This is one that I made back in May for a swap. I decided to make a tutorial for it. It's based on a basic log-cabin block, but I wanted it to be rectangular in shape, so I off-set it just a bit.
And, of course, you knew I'd make it reversible...LOL!
So.... on with the tutorial!
Start by gathering scraps from you scrap bin, and match them up with good color and contrast. You'll need one 2-1/2 inch square (I fussy-cut mine) and several 1-1/2 inch wide strips of varying lengths.
Now, to those who like hard-and-fast measurements at the beginning, I apologize. But I didn't measure these out first. Hang with me and you'll see what I mean. :)
Starting with your 2-1/2 inch square, attach a 1-1/2 inch strip to each side, trimming as you go, to make a square.
Basically, you start at one end, sew the strip, press your seam, and them trim off the excess. (I pressed all of my seams toward the outside of the block.)
Voila! Round 1 complete.
For Round 2, continue adding "logs" to the block one side at a time, trimming as you go. I find it helpful to pin at my seams, but these are so small you may or may not want to.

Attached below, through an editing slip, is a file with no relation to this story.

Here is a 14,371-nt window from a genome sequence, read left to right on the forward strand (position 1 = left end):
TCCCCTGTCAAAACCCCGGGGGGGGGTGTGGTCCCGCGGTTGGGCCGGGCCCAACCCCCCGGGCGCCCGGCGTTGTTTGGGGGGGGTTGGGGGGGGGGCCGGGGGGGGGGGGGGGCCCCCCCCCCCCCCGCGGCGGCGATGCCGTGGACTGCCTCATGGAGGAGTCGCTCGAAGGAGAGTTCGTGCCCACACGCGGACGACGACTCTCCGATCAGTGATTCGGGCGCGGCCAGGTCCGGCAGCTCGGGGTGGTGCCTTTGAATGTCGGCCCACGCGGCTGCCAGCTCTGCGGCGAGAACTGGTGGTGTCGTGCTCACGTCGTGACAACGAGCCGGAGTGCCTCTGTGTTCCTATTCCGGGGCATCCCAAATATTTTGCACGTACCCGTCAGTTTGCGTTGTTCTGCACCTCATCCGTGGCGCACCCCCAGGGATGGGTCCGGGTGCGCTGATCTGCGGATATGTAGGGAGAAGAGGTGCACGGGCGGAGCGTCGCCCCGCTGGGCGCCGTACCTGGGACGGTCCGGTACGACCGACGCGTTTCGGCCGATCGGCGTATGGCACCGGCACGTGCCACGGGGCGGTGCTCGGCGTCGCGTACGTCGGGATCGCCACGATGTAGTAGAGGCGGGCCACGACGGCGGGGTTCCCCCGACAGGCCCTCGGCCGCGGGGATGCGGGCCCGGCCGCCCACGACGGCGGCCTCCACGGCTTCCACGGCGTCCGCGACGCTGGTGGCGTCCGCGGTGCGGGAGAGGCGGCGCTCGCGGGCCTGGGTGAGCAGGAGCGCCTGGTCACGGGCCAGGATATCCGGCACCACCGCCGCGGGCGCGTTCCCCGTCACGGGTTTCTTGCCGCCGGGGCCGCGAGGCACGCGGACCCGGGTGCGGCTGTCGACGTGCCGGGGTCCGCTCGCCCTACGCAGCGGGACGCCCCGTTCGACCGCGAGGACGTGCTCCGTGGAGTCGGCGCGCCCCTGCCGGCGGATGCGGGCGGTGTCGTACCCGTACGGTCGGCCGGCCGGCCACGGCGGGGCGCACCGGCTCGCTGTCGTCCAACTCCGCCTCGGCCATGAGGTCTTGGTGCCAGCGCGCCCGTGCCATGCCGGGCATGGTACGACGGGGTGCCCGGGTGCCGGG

Once you have Round 2 done, it's time to offset. At this point -- especially if you fussy-cut your center square -- decide which way is up. Add a log to the bottom of your square, press and trim. Then, just as if you were working around the square, add a log on the left. Repeat, adding one more log on the left.
Once trimmed, it should look like this:
Now, for the back.
Choose five of your strips (or you could use five totally different strips) that are a bit longer than the width of your mug rug top. Sew them together, matching ends at one side, to make a strip set.
Add a vertical strip to the even (matched) side of your strip set.
Trim. Now you have front and back.
For basting, line up the vertical strip on the back so that it is pretty close to the edge on the front - this will keep you from loosing too much of the vertical strip when trimming at the end.
Baste and quilt - I used a simple straight-line stitch, but there are many options to quilting this. Once finished, bind as you normally would a quilt, but consider using a thinner strip. I use a 1-1/2 inch strip for binding my mug rugs as a wider strip seems to overwhelm the mat. Test first - you may need to adjust needle placement for a less than 1/4-inch seam.
Your finished project should look something like this:
I hope you enjoy using this tutorial. As always, please let me know what you think and if you make a mug rug using this, be sure to upload it to the Stitching by Starlight Flickr group!